Monday, June 2, 2008

How to Do the Upper Cut in Kung Fu

Kung Fu is a term which incorporates the myriad martial arts of China. They developed over many hundreds of years as a means of self defense and military combat. According to legend the basis for Kung Fu was instituted by the godlike Yellow Emperor Chin Shi Huangdi who was known as a powerful general and wrote several treatises on the subject. When we think of Kung Fu we imagine very florid and elaborate moves requiring a great deal of gymnastics and contortions. But these are typically showy techniques made and used primarily for exhibition purposes. Kung Fu is based on combat techniques that work, regardless of whether or not they are pretty to watch. Many of the Kung Fu basics are short and direct. In this guide you will be taught how to throw a basic yet brutal uppercut taught in Kung Fu.

Things You’ll Need:
Practice Room

Sparring Partner or Practice Dummy

Kung Fu Uppercut
Step 1:
Face your opponent squarely. An uppercut must be thrown from a very short distance so you will have to be standing no more than two feet from your opponent. For this reason its best to use an uppercut as a preemptive strike or a finishing attack.

Step 2:
Bend deeply at the knees and reach down with the arm you intend to punch with.

Step 3:
Focus on a point about and inch behind and six inches above the tip of your opponent's chin. When you punch you must make sure to follow through, this visualization will help you to do that and ensure your attack does not glance off the edge of your opponent's chin.

Step 4:
Drive down hard with the muscles in your legs and straighten your knees as if you were about to jump. Bring your arm up in an underhanded swing and twist into the blow with your body. What you are doing is channeling all the force you can muster from your body into a single knock-out punch. The strength of your lower legs, upper legs, waist, abdomen, chest, and arm is all coming together to drive one strike up into the bottom of your opponent's jaw.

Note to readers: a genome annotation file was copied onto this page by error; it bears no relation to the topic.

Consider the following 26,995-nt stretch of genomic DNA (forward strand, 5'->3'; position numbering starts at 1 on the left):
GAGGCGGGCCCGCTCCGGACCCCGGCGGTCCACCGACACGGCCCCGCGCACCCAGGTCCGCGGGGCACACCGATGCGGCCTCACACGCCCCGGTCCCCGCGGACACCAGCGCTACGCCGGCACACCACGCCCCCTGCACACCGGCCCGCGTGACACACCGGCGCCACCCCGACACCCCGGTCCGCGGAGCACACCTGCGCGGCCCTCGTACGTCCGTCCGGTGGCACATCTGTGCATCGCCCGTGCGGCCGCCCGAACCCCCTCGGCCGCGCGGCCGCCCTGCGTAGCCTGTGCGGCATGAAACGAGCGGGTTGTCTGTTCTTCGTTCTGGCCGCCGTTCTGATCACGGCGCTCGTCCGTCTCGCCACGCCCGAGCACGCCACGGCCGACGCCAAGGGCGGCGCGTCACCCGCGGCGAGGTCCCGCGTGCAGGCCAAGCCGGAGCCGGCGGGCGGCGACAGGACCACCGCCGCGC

Step 5:
Your fist should impact with your leading knuckles well into the flesh under the jaw. This will cushion your hand from the bony parts on the end of the chin and prevent you from hurting your hand. At the point of impact your hand and lower arm should be aligned and completely vertical.

Step 6:
Don't stop driving after the initial contact, keep pushing. If the punch doesn't put your opponent down your driving will knock him/her off balance and leave them open for another attack.

Tips & Warnings
Many basic Kung Fu moves resemble that of self-defense techniques currently taught throughout many countries, perhaps its because Kung Fu was first designed on the same principles; neutralizing a threat quickly and with little effort. It's particularly hard to perform this move if your much taller than your opponent. The trick is to dip your shoulder lower than the level of your opponent's neck. It means you have to crouch much deeper than normal but you also generate an incredible amount of force much greater than a shorter person could.
Do not drive a full force uppercut into the chin of a sparring partner or opponent unless you intend to do them real harm. This punch can break the jaw, cause your opponent to bite off their tongue, and cause neck and spinal damage if enough force is used. An uppercut that's poorly aimed can drive into the opponent's throat, crush the trachea and kill your opponent. Using a practice dummy will allow you to throw uppercuts normally and will prevent you from developing the habit of pulling your punches.

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